Session #6 – Social Networks through Time

Changes in Relational Ties constituting Personal Social Networks Across the Life Course in the USA: A Latent Class Approach

Yoosik Youm
Yonsei University, South Korea

Edward O. Laumann
University of Chicago

Keun Bok Lee
University of California, Berkeley

Using data from the 2002 General Social Survey (GSS), our latent class analysis revealed six distinct configurations of social networks over the life course based on seven relational ties constituting personal networks, including spouse, friends, neighbors, coworkers, parents, children, and siblings. In particular, we identified a “middle-aged, poor” class with very limited relational ties, only 12% of whom were married and all of whom had fewer ties with all the other possible relational ties on average when compared to other groups.  Even after controlling for other individual socio-demographic characteristics including sex, age, and race, this group reported the statistically significant lowest level of happiness. In sharp contrast to this class, we identified a well-to-do, midlife class (median age of 41) with a robust complement of all the relational ties present excepting children. This class was the happiest among the six latent classes even after controlling for the above socio-demographic factors. In addition, race differences among the six classes are of interest. While only 19% of whites belonged to ‘single, with parental ties,’ more than a third of African Americans belonged to this class. In other words, about one third of African Americans were not married and were tied\ to their parents. Because of this pattern, only 8% of African Americans were in ‘married, embedded in work’ class while 20% of whites belonged to this class. A definite limitation in the analysis is that it is based on cross-sectional data that rely on using age in years as a crude proxy for approximating stage in the life cycle. To the extent that different socio-demographic groups have different life course trajectories tied to different ages at life course transitions, we distort the association of social network patterns with the life course for the population as a whole.

Paper and presentation coming soon.


Seasonal Variation in Social Network Resources among Older Adults

Markus H. Schafer, Jason Settels & Laura Upenieks
University of Toronto

There is a general consensus that informal social networks convey many of the resources that protect and enhance older adults’ health and well-being.  Interestingly, most studies contributing to this conclusion have ignored the time of year when their social network and social support data have been collected—in effect assuming a seasonally- secure vision of social capital. A wealth of research, however, attests to the importance of seasonal variation in a wide variety of social behaviors, noting that temperatures, institutional calendars, and holidays shape the accessibility and nature of social interaction, among other important outcomes. Using the National Social Life, Health, and Aging Project (NSHAP), we identify 13 issues related to social networks and their conferral of resources—network structure, network content, social support, and general social connectedness—that may be sensitive to seasonal influence. Baseline NSHAP interviews were conducted between July 2005 and March 2006, providing 9 months for comparison and the inclusion of months with significant American holidays. Also of note, the date of participants’ interviews was exogenous, not systematically patterned by region of country or other variables. Our analysis first tests for overall monthly variation in each of the 13 outcome variables; second, we investigate several factors which may moderate observed monthly variation. Results reveal that core networks shrink by more than half a confidant in February and March relative to the maximum sizes observed during July and November. This late-winter contraction, moreover, is most pronounced for respondents living in the shabbiest homes. Similarly, older adults see far less of their neighbours in February and March relative to summertime, but this pattern is especially characteristic of those in lower socioeconomic standing and of those who live in decrepit neighbourhoods. Finally, we observe that both the average levels of closeness and the likelihood of talking to confidants about health is higher in winter months than during the summer, but this boost holds only for the youngest and the healthiest NSHAP participants. We conclude by noting some of the practical considerations raised by these findings and urge more research to carefully consider seasonal in/security of social network resources for older populations.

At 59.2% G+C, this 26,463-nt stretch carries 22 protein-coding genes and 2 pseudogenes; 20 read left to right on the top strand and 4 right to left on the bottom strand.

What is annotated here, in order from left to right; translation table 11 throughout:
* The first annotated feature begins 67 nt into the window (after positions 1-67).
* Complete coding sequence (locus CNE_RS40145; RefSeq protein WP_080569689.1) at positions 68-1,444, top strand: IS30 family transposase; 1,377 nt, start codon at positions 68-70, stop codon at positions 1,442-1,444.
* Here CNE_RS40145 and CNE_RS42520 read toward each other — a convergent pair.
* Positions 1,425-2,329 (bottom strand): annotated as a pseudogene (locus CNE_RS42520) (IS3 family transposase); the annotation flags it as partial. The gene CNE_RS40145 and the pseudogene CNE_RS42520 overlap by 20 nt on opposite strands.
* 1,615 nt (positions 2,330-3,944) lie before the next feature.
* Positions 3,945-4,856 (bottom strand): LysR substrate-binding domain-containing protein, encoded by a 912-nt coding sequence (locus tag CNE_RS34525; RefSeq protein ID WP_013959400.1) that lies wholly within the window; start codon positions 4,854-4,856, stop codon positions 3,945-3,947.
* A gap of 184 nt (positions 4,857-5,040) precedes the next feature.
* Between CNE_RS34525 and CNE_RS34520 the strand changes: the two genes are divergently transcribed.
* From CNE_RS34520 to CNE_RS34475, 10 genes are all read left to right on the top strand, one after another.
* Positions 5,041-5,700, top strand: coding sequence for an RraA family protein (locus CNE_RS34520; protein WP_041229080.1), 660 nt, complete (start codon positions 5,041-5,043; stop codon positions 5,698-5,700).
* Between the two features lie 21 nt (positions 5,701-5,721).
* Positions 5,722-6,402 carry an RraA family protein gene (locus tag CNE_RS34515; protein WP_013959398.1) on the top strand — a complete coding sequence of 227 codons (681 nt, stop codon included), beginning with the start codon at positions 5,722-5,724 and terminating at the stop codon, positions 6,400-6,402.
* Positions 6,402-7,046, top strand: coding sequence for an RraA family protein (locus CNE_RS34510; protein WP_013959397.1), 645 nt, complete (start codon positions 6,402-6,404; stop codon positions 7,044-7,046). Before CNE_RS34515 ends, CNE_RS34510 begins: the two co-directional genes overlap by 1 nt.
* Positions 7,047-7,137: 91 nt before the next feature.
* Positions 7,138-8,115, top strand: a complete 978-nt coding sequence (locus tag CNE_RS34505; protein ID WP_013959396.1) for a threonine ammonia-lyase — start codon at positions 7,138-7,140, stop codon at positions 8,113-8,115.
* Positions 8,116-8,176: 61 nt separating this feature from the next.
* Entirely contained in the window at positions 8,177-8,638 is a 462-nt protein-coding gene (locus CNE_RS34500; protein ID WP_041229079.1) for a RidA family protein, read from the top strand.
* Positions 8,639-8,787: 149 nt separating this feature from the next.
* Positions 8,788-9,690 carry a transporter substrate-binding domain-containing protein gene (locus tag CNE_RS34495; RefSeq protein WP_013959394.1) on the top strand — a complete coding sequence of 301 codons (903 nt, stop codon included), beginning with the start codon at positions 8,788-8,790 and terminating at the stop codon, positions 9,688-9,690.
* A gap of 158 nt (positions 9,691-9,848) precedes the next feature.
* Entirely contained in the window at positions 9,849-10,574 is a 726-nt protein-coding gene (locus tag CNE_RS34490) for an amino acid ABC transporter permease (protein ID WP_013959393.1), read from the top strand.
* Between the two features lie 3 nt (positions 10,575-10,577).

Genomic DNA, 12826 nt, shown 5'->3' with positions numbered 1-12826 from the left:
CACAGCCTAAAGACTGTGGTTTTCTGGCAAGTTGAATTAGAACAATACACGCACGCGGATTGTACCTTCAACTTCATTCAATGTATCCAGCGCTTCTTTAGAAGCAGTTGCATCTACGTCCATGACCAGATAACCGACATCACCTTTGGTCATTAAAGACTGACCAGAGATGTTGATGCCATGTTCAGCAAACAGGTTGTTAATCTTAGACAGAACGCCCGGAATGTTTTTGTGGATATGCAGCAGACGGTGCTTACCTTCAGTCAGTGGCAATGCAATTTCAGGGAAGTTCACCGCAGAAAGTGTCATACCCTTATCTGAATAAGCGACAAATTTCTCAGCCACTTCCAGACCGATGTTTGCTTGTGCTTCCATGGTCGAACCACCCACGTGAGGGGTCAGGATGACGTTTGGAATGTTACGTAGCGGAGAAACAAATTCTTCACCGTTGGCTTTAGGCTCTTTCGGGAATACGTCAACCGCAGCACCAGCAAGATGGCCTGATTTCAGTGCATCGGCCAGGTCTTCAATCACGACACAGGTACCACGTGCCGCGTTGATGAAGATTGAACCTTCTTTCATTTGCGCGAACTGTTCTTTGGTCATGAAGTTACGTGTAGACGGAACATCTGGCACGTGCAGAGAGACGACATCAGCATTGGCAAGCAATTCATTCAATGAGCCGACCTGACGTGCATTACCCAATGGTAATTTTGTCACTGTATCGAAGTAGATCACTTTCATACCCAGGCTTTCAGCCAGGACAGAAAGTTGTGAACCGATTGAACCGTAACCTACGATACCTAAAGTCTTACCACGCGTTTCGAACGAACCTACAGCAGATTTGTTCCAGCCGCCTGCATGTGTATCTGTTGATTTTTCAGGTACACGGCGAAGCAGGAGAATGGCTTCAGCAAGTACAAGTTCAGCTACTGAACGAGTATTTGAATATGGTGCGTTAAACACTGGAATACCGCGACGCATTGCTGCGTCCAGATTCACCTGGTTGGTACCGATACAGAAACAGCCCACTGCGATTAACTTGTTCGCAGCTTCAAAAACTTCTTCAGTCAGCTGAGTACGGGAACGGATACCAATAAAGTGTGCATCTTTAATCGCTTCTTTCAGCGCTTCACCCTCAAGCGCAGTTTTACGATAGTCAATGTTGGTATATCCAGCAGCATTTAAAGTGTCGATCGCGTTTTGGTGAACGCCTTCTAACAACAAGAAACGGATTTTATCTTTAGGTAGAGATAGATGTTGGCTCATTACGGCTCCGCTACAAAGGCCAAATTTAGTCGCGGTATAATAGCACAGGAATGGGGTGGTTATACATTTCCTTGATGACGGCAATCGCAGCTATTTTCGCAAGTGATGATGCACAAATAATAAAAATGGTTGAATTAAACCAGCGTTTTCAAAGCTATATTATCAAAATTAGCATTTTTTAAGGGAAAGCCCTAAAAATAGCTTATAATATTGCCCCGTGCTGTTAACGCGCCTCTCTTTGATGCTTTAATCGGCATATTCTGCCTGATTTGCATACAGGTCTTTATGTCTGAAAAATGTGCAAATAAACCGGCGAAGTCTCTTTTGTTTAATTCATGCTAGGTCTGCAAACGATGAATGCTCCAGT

Paper and presentation coming soon.


Ego-Network Recruitment in the Wake of Network Mortality

Benjamin Cornwell
Cornell University

Edward O. Laumann
University of Chicago

Older adults are disproportionately likely to experience the death of a close network member. An important question is how their social networks are shaped by this experience. We study this question using unique longitudinal data on egocentric networks from the National Social Life, Health, and Aging Project (NSHAP). First, our analysis shows that the loss of confidants due to any cause increases the likelihood that older adults will add new confidants to their networks. How confidant mortality specifically is associated with network recruitment, however, depends on age. Confidant mortality is more positively linked to subsequent network recruitment at older ages. We consider some potential explanations for this, including the possibility that the oldest adults are more used to dealing with confidant death. We also discuss some implications of these findings for theories of social-network-related behavior in later life.

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